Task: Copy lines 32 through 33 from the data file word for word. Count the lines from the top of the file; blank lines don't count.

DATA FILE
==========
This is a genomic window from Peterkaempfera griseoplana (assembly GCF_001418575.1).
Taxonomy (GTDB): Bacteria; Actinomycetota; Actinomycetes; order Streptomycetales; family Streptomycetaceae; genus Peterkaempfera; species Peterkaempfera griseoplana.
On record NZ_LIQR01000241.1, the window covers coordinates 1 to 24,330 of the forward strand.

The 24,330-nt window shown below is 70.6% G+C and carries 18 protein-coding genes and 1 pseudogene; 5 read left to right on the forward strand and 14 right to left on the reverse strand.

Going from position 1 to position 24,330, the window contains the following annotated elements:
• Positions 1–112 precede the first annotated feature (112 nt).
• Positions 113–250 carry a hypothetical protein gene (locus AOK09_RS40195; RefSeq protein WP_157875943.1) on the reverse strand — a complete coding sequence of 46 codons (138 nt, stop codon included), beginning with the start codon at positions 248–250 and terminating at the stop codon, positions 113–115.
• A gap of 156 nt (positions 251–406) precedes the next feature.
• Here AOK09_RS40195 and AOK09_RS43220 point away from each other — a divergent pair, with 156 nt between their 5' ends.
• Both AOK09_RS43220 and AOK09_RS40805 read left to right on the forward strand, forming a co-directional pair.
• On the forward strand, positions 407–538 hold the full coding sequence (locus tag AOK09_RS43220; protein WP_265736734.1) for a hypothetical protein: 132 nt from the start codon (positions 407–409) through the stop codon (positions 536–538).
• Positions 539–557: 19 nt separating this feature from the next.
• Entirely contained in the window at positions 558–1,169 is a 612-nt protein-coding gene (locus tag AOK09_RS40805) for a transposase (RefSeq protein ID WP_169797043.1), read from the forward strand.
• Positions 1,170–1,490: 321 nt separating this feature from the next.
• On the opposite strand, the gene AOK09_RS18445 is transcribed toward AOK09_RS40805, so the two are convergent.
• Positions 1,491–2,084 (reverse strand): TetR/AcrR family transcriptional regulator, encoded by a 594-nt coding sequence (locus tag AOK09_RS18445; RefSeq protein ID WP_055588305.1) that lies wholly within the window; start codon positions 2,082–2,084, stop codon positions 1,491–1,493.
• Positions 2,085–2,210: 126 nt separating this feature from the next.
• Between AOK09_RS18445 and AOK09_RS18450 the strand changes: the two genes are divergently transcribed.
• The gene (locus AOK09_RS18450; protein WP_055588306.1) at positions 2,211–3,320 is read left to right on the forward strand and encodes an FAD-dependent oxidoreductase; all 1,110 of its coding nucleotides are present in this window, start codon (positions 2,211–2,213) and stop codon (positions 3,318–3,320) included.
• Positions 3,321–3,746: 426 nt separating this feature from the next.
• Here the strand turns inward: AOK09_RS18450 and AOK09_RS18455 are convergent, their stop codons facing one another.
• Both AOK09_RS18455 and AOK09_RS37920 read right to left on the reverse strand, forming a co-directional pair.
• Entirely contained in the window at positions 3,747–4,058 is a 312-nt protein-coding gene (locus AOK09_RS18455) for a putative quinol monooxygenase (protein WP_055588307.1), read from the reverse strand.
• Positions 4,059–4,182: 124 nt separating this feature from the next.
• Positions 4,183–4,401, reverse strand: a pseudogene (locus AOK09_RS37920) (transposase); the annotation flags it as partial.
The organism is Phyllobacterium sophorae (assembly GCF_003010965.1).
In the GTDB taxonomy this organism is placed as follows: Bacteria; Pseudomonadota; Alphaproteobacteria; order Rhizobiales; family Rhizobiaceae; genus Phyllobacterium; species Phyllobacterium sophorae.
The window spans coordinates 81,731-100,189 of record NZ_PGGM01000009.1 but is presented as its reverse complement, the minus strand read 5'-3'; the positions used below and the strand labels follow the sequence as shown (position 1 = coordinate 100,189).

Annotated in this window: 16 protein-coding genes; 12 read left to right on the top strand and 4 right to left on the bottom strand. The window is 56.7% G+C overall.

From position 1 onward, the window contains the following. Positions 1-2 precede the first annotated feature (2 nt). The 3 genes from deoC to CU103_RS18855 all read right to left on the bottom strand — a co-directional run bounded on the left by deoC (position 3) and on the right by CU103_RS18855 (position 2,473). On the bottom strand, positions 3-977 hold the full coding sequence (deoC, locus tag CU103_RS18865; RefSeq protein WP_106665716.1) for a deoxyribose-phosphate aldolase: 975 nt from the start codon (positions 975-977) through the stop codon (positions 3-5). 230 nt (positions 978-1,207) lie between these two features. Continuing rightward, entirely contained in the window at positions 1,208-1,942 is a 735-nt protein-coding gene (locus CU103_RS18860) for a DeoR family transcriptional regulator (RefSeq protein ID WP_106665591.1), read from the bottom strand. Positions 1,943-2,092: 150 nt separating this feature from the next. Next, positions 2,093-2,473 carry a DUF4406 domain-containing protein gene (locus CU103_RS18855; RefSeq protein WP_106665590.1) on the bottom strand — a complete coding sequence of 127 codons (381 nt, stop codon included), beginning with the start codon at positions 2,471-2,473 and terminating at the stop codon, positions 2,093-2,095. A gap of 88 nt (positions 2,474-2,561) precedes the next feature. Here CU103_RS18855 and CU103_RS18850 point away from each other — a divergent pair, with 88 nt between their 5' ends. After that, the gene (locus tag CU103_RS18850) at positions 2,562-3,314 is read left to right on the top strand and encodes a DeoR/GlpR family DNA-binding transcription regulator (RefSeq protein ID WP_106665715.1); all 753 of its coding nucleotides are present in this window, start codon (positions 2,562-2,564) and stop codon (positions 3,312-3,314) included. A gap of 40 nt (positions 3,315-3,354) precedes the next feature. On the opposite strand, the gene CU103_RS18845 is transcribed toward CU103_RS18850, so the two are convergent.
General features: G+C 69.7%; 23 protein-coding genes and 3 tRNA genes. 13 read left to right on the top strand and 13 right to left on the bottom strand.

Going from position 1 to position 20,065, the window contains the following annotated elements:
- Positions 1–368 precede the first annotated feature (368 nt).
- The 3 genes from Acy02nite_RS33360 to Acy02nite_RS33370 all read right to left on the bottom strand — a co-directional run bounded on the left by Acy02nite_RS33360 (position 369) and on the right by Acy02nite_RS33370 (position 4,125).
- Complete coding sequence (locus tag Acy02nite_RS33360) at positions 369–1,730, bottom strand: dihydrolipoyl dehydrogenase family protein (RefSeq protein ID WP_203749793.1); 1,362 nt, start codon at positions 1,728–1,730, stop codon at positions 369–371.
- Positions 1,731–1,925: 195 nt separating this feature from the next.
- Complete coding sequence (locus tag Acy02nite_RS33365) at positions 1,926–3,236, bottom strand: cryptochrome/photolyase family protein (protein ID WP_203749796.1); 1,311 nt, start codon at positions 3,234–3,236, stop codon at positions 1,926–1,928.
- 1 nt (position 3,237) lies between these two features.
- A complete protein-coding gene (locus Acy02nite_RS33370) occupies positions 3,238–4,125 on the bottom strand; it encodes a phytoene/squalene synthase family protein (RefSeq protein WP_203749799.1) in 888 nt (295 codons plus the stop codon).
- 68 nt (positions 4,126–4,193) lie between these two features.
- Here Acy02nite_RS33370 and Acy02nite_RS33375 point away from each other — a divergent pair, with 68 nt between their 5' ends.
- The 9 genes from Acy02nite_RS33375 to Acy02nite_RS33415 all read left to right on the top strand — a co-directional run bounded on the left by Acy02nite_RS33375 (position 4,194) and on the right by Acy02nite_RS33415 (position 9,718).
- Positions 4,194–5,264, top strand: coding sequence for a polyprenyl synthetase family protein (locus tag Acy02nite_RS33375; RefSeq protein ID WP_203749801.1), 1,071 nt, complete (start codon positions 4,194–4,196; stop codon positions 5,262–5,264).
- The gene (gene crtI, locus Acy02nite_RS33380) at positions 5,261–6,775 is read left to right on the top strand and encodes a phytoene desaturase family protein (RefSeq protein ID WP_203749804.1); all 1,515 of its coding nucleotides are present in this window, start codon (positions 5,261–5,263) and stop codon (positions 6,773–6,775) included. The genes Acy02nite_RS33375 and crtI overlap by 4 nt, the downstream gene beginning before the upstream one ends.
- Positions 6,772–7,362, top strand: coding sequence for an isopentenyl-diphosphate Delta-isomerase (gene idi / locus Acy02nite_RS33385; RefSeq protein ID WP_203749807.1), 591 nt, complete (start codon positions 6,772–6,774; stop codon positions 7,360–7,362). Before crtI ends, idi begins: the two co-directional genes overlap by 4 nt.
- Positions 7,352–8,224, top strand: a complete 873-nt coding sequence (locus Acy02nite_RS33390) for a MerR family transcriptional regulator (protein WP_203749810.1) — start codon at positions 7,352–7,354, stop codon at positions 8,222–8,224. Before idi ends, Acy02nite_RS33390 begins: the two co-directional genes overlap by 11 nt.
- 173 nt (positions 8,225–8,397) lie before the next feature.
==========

Going from position 1 to position 20,065, the window contains the following annotated elements:
- Positions 1–368 precede the first annotated feature (368 nt).